Interviews

The deportation debate on the campaign trail

Are Donald Trump and Ted Cruz's strategies constitutional? 'The O'Reilly Factor' investigates

 

This is a RUSH transcript from "The O'Reilly Factor," February 24, 2016. This copy may not be in its final form and may be updated.
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O'REILLY: "Impact" segment tonight. Both Donald Trump and now Ted Cruz have told us here on The Factor they believe as president if they were elected, they would be able to round up and deport most of the estimated 12 million illegal aliens currently living in the U.S.A. Not border people. Not people coming across the border. You can send them right back. The question, does the constitution allow a roundup like that?

Joining us now from Berkeley, California, John Yoo who teaches at the University of California Law School. And here in New York City, Stephen Yale-Loehr, professor of Immigration Law Practice at Cornell. So, both Cruz and Trump on record saying, they believe they can round up illegal aliens who have residence, all right? Can they?

STEPHEN YALE-LOEHR, IMMIGRATION PROFESSOR, CORNELL LAW SCHOOL: They can. As long as they comply with the constitution. The due process clause of the constitution says that you cannot deprive someone of their life, liberty, or property interests without due process of law. And that says that applies to all persons in the United States. Not just U.S. citizens.

O'REILLY: So what would happen then if President Trump tells his ICE officials to go and seek out and go in to people's homes, take them out, and put them into custody?

YALE-LOEHR: They can take them into custody. But they can't deport them on the very next day without any kind of hearing before an immigration judge. Procedural due process requires at least three fundamental things. Some kind of hearing before a neutral judge, and an opportunity of notice. So, you can gather evidence as to why you should stay in the United States. For example, about one percent of people who are in deportation proceedings are actually U.S. citizens. Other people like refugees have a constitutional and an international right to certain protections. So we have to sort of figure out for each individual --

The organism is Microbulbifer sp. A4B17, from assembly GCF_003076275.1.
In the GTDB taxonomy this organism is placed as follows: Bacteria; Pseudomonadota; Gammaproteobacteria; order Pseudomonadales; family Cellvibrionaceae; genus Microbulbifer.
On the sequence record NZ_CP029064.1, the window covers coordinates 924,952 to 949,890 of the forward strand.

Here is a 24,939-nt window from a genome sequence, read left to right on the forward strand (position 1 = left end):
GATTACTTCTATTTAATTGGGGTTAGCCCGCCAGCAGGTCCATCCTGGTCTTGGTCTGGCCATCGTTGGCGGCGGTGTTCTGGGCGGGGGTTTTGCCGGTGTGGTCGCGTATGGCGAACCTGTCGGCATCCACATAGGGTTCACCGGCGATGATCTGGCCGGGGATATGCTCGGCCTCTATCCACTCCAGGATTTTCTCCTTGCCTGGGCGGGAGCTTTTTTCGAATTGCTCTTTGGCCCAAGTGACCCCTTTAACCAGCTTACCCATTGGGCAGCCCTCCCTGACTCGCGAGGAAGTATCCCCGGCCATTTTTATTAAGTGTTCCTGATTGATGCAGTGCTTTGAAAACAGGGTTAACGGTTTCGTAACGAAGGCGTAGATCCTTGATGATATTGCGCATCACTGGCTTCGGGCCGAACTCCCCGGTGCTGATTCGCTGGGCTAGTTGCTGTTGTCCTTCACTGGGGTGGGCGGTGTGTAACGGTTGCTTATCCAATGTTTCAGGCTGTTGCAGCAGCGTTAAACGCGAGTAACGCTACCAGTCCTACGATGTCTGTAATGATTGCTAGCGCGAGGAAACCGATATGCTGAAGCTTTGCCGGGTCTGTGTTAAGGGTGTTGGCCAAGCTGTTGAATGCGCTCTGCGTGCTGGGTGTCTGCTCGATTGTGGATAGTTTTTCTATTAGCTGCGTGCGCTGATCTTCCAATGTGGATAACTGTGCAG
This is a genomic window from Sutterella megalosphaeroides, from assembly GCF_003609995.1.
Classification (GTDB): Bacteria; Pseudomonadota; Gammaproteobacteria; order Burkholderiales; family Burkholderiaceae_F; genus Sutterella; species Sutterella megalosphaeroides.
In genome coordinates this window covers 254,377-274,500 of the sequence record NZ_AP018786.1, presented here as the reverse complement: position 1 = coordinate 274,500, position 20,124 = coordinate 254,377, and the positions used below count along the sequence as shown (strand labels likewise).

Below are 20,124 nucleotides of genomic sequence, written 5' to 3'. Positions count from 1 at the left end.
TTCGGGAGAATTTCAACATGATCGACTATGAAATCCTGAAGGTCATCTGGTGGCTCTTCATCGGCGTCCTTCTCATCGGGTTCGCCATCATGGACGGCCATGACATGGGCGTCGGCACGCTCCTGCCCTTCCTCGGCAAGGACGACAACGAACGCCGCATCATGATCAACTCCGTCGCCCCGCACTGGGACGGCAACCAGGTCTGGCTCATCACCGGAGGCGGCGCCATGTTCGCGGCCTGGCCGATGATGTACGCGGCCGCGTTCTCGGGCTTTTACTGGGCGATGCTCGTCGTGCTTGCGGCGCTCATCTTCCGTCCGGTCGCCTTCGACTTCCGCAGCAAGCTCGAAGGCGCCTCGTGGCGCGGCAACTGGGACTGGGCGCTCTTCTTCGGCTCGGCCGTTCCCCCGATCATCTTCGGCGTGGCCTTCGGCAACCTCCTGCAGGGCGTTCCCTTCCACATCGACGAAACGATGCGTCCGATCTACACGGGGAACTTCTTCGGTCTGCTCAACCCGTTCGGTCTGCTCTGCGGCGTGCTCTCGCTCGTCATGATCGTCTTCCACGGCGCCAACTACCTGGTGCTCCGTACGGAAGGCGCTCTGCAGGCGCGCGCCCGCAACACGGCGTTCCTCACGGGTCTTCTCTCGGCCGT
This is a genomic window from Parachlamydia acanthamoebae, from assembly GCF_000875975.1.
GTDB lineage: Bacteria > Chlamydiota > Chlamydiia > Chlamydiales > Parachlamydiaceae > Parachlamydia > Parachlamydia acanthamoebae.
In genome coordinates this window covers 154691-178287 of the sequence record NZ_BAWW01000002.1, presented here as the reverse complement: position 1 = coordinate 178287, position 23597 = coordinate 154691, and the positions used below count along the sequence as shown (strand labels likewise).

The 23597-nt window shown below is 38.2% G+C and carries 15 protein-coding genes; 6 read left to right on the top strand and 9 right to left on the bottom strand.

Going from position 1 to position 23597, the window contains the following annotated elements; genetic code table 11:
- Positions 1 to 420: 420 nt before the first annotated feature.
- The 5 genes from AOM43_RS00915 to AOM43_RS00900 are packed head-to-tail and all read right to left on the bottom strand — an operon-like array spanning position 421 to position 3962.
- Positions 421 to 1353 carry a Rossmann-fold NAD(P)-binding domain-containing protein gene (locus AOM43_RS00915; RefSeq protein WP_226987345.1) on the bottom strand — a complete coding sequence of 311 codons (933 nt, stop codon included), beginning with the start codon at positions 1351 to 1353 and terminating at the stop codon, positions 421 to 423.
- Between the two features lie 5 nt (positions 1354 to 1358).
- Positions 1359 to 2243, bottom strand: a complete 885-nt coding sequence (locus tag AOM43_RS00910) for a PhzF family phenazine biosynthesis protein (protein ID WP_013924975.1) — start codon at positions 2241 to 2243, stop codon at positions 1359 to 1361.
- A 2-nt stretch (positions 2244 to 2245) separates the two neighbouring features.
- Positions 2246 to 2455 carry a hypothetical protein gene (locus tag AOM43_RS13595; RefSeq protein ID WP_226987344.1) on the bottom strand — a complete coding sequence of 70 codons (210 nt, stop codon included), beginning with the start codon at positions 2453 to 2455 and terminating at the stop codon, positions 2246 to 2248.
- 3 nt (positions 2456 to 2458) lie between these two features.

O'REILLY: All right. So there would have to be hearings and I would assume bail. Then if they were taken into custody, they would have to be given bail, a chance to get out.

YALE-LOEHR: Actually not because this is a civil proceedings, so it's not a criminal proceeding. They don't have to be -- they could be detained while they are waiting.

O'REILLY: So, you could put them in the Krome Detention Center down in Miami where you could detain them.

YALE-LOEHR: You could detain them.

O'REILLY: All right. Do you see it that way, Professor Yoo?

JOHN YOO, PROFESSOR, UC BERKELEY LAW: Yes, I agree. I think the constitutional text says that the due process clause applies to all persons in our territory not just citizens. And the Supreme Court has said several times that in order to deport someone, an illegal alien has a right to prove it's not him, that he doesn't qualify. For example, you were asking Mr. Trump a few days ago what if Bill O'Malley had been detained but he is really an American citizen and it's a mistake. Due process clause requires there be a chance that he explained that he has innocent and that the government has made an error. And so, I don't see how Trump and Cruz would be able to just unilaterally grab people and kick them out of the country without going through the courts.

O'REILLY: All right. So, you are both saying though that as president, all right? Trump and or Cruz -- Trump or Cruz could order ICE, all right? That's the agency that would be involved, to hunt down people that aren't in this country legally. Once they find them, they could knock on their door. They can say you have to come with us. You can take them to a detention center where they would sit until the judge could hear their case. And if they were in the country illegally, then they could deport them. Is that true?